Oct. 6 (UPI) -- Enthusiasm and engagement in the presidential election next month has risen this year, as nearly three-quarters of Americans say they have given the vote much thought, according to a Gallup survey Tuesday.
According to the poll, conducted from Sept. 14-28, 74% of respondents said they have given the elections "quite a lot" of thought. That figure was 71% before the party conventions this summer and 59% in April, Gallup said.
The last time voters voiced this much engagement in the September before an election was 2008 (80%), before Illinois Sen. Barack Obama defeated Arizona Sen. John McCain for the White House. The share was 72% in 2016 and 73% in 2012.
By contrast, the figure was just 54% in 2000 and 56% in 1996.
Politically, 83% of Republicans, 81% of Democrats and 64% of independents said they have given the election "quite a lot" of thought.
Tuesday's survey also showed that enthusiasm to vote this year compared to previous elections -- 67% -- is the highest it's been in two decades. Immediately before the election four years ago, just 47% said they were enthusiastic to cast a ballot.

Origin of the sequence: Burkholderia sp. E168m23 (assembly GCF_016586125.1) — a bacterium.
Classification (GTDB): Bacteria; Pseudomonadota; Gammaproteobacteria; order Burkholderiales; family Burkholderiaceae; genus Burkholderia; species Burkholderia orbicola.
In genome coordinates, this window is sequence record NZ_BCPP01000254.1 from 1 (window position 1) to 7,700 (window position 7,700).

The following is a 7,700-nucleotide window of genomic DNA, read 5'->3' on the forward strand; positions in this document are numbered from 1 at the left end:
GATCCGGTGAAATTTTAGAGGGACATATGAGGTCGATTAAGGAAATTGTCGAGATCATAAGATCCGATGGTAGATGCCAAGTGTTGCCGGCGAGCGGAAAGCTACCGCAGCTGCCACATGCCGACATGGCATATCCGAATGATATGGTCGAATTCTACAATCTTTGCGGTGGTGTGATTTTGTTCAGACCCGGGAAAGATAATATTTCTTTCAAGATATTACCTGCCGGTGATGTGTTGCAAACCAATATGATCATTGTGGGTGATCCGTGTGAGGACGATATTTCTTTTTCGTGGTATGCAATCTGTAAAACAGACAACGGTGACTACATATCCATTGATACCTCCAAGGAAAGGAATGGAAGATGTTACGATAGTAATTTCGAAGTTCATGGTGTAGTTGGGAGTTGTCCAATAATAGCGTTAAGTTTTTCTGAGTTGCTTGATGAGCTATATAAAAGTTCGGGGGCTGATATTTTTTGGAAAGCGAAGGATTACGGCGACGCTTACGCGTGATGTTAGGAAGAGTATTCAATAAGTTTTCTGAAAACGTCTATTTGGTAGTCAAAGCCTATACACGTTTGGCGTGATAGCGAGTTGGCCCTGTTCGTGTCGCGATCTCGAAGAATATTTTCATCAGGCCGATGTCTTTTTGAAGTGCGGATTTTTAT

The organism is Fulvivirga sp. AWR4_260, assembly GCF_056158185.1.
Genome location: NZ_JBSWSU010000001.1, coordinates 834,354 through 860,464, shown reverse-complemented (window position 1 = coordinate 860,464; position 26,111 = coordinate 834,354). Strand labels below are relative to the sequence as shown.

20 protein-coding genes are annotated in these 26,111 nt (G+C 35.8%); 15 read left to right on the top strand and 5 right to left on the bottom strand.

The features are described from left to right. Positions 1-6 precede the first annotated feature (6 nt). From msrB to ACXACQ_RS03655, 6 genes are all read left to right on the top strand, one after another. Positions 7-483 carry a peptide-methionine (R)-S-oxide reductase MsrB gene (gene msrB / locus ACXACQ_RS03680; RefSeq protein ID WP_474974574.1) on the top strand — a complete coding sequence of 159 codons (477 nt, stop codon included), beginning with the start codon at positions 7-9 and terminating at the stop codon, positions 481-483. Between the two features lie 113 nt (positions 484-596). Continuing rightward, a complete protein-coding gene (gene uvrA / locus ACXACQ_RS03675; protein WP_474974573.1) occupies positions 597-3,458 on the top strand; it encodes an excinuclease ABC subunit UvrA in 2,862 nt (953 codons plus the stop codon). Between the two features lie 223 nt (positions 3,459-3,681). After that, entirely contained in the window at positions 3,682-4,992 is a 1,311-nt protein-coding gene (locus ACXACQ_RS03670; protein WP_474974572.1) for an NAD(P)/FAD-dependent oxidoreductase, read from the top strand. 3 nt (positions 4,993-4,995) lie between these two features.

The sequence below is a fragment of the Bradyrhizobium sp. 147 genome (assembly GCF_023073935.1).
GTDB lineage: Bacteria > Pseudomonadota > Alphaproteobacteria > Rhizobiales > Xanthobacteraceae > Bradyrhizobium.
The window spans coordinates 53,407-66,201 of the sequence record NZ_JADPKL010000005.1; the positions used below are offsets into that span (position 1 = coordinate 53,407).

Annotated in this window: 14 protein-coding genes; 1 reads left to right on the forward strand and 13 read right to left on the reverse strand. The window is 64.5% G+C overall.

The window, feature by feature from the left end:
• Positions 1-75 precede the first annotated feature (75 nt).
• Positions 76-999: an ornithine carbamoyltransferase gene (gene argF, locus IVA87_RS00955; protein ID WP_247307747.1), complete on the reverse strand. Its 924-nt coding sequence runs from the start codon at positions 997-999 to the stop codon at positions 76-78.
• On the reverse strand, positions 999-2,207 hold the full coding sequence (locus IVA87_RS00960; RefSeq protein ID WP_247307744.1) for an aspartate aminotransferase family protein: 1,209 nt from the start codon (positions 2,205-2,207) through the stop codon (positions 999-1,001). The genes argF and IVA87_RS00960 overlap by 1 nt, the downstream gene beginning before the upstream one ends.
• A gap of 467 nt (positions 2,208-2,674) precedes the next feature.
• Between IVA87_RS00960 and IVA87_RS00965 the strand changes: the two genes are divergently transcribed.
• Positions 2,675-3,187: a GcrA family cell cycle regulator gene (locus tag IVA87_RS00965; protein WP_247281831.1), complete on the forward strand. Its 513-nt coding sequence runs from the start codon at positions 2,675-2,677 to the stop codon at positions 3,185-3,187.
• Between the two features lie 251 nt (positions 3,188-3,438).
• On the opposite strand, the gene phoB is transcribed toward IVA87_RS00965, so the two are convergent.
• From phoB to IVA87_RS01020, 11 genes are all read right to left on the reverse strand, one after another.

Eighty percent of Democrats said they're enthusiastic to vote, compared to 75% of Republicans and 54% of independents.
"Enthusiasm about voting has increased substantially among both major party groups since 2016," Gallup wrote.
"Gallup's enthusiasm measure has not been a strong predictor of turnout, historically, but it may relate to how positively Republicans and Democrats feel about their respective candidates, including their chance of winning," it added.
Gallup polled more than 1,000 adults from every state and Washington, D.C., for the survey, which has a margin of error of 4 points.